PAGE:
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Graph Theory, Spring 2014
Letters to students of Graph Theory

Welcome to the world of graph theory. Everything you learn here from this moment on will be new to you, just as it has been to those before you. The reason why I enjoyed this class is because previous knowledge is not necessary. You build your knowledge from the bottom. New terms will be defined for you. You will be introduced to different types of common graphs. Learn them and study them. Only then can you easily accept new knowledge and fuse it with your pre-existing one.

In the beginning, you will learn about points and lines, and common families of graphs such as the complete graph, or the wheel graph, and special graphs like the octahedral graph. In the beginning, there was so much input to remember. But review them over and over—you will start to learn and recognize them as quickly as they came.

You will be shown proofs for most of the theorems you learn, yet you will be asked to provide some proofs elsewhere. You will be asked to find statistics on these graphs such as the thickness of a given graph, its chromatic number, and its clique number. I too was overwhelmed at first, but apply these statistics to graphs. With practice, it will become second nature to you.

If there is one thing that this class will never do, it is this: It will never get you bored. The topics contain a wide variety of interesting questions. With many questions, I have told myself, "Oh, I'm not able to find the solution yet. I'll just try one more time." Instead, I can't put the question down until I've found the solution. It has become an addiction to answer it, and I come back thirsty for more. Your enthusiasm for graph theory will grow exponentially by the fun related games to graph theory such as the Puzzle Loop, the Shikaku, and the Planarity Game, and I am sure you will enjoy the Gale Shapley play on stable marriages as much as our class had.

As this semester is ending, I have come away with an appreciation for seeing how graph theory is not just points and lines, but can be seen as a way to describe, finding, and understand the connections between people on the social level and it's applications on a practical level with events such as transshipment and the assignments of medical schools. So, I wish you all a stimulating, fun, and successful semester in graph theory and in all your other classes. Best wishes!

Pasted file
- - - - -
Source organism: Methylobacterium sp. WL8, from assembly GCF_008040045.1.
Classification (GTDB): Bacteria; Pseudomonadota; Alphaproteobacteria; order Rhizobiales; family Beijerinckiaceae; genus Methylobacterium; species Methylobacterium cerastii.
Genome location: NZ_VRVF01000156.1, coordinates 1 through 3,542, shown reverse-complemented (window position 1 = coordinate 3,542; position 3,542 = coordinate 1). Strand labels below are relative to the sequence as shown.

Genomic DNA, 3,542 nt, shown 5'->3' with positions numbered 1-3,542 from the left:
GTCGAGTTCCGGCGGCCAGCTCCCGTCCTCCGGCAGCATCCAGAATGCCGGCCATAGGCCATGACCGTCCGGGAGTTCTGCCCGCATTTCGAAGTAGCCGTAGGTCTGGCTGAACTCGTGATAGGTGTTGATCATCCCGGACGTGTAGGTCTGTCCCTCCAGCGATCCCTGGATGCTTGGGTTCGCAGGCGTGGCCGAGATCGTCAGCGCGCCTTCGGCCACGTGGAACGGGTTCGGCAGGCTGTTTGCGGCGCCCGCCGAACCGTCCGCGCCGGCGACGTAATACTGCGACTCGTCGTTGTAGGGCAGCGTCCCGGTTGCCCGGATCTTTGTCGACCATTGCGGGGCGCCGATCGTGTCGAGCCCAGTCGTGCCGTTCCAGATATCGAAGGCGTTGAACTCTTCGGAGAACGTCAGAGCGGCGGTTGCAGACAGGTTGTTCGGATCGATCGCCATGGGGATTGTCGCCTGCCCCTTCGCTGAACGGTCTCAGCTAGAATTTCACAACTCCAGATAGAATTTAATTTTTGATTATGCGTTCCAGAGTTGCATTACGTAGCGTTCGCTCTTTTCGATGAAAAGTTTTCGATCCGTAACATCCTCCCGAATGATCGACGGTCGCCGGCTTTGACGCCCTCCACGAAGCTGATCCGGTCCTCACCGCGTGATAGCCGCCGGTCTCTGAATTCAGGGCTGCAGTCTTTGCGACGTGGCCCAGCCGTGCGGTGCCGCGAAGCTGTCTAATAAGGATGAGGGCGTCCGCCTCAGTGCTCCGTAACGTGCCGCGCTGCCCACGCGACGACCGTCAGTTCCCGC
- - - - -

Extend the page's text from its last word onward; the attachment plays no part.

Sincerely,
A former graph theory student,

Knowing that I struggle with theory and proofs I knew this class was going to be a challenge for myself. With that here are a few things that I can recommend to you having a fresh start:

• Professor Chris's notes are excellent so do write everything down. Everything he puts on the board will assist you in understanding the proofs in the book as well as the theorems you will need throughout the course.
• Do not just memorize the theorems, really try and comprehend them and how they work. Don't be too concerned about knowing the proofs word for word, just understand the theorems themselves.
• Colored pencils are a must when drawing graphs they will assist you in understanding if you can see the significant differences.
• Take advantage of Professor Chris office hours he is very helpful and wants his students to understand the material.
• Take his advice on working in groups on the assigned homework. It will only benefit you as the student to talk out the problems and assist each other in understanding the material. Professor Chris is a stickler on his homework grades and when working in groups I found to get a better grade as well as understanding when I did work with my classmates.
And most of all just enjoy the class!

Dear Incoming Student,

This upcoming semester you should expect to learn alot of interesting things. Graph theory is alot more than vertices and edges. It is computer networks, traffic patterns, and alot of useful and interesting things. Expect alot of homework, but the homework is a really helpful tool to practice what you have learned. I basically saw how little I really understood a lesson from the homework. It allowed me to practice these concepts and really think them through.

A tip for incoming students is to form a study group or at least work with someone who takes a completely different approach to the material. This way you can view the material from different angles, which is key when trying to find things in graphs. So stay on top of your homework and enjoy the semester.